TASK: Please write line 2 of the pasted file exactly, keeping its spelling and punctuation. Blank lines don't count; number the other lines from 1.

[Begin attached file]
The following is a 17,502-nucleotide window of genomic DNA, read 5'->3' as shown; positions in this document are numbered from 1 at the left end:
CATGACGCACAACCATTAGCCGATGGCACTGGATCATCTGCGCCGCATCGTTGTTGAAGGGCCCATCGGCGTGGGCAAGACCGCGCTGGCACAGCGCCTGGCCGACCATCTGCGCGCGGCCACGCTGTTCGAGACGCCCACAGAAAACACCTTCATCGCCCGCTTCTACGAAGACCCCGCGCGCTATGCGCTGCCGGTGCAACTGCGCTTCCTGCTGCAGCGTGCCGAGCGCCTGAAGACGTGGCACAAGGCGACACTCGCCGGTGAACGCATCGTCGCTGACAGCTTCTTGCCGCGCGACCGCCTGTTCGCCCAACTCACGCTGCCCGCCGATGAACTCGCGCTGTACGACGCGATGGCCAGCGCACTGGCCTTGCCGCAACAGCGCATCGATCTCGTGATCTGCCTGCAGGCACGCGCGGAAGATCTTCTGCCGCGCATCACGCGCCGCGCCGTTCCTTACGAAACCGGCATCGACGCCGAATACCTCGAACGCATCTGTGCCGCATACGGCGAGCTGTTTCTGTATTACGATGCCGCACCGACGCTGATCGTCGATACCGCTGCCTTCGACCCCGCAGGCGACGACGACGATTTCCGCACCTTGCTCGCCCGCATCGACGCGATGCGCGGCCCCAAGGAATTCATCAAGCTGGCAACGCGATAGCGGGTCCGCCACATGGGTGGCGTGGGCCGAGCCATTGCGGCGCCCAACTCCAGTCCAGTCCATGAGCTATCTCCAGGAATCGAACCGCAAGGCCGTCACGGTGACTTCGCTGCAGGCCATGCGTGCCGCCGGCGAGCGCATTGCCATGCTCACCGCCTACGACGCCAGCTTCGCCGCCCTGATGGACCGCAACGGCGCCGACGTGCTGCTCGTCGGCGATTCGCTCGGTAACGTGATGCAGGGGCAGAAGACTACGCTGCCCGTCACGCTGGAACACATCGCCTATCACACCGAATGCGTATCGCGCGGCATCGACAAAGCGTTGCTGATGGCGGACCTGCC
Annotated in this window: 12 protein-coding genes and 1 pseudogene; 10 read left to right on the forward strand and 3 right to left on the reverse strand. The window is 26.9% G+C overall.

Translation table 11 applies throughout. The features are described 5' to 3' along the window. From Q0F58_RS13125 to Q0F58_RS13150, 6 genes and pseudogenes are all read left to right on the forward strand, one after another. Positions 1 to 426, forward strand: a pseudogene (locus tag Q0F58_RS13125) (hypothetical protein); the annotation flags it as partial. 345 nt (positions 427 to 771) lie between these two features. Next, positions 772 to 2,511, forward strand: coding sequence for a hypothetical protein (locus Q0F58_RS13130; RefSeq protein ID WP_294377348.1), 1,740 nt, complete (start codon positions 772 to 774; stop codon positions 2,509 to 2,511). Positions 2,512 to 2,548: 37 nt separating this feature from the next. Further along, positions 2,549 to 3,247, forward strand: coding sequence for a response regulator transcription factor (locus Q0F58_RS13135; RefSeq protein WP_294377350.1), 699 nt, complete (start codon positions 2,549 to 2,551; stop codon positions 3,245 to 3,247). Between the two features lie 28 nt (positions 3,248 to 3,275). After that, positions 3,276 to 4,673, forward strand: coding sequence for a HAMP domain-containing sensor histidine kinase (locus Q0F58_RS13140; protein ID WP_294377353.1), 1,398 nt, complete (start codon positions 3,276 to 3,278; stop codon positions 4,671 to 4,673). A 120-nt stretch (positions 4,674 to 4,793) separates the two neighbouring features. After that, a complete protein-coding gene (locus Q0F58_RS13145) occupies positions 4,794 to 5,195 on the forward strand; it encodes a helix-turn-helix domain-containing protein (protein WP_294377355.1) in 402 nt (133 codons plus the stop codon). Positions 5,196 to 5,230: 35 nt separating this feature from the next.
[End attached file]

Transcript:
CATGACGCACAACCATTAGCCGATGGCACTGGATCATCTGCGCCGCATCGTTGTTGAAGGGCCCATCGGCGTGGGCAAGACCGCGCTGGCACAGCGCCTGGCCGACCATCTGCGCGCGGCCACGCTGTTCGAGACGCCCACAGAAAACACCTTCATCGCCCGCTTCTACGAAGACCCCGCGCGCTATGCGCTGCCGGTGCAACTGCGCTTCCTGCTGCAGCGTGCCGAGCGCCTGAAGACGTGGCACAAGGCGACACTCGCCGGTGAACGCATCGTCGCTGACAGCTTCTTGCCGCGCGACCGCCTGTTCGCCCAACTCACGCTGCCCGCCGATGAACTCGCGCTGTACGACGCGATGGCCAGCGCACTGGCCTTGCCGCAACAGCGCATCGATCTCGTGATCTGCCTGCAGGCACGCGCGGAAGATCTTCTGCCGCGCATCACGCGCCGCGCCGTTCCTTACGAAACCGGCATCGACGCCGAATACCTCGAACGCATCTGTGCCGCATACGGCGAGCTGTTTCTGTATTACGATGCCGCACCGACGCTGATCGTCGATACCGCTGCCTTCGACCCCGCAGGCGACGACGACGATTTCCGCACCTTGCTCGCCCGCATCGACGCGATGCGCGGCCCCAAGGAATTCATCAAGCTGGCAACGCGATAGCGGGTCCGCCACATGGGTGGCGTGGGCCGAGCCATTGCGGCGCCCAACTCCAGTCCAGTCCATGAGCTATCTCCAGGAATCGAACCGCAAGGCCGTCACGGTGACTTCGCTGCAGGCCATGCGTGCCGCCGGCGAGCGCATTGCCATGCTCACCGCCTACGACGCCAGCTTCGCCGCCCTGATGGACCGCAACGGCGCCGACGTGCTGCTCGTCGGCGATTCGCTCGGTAACGTGATGCAGGGGCAGAAGACTACGCTGCCCGTCACGCTGGAACACATCGCCTATCACACCGAATGCGTATCGCGCGGCATCGACAAAGCGTTGCTGATGGCGGACCTGCC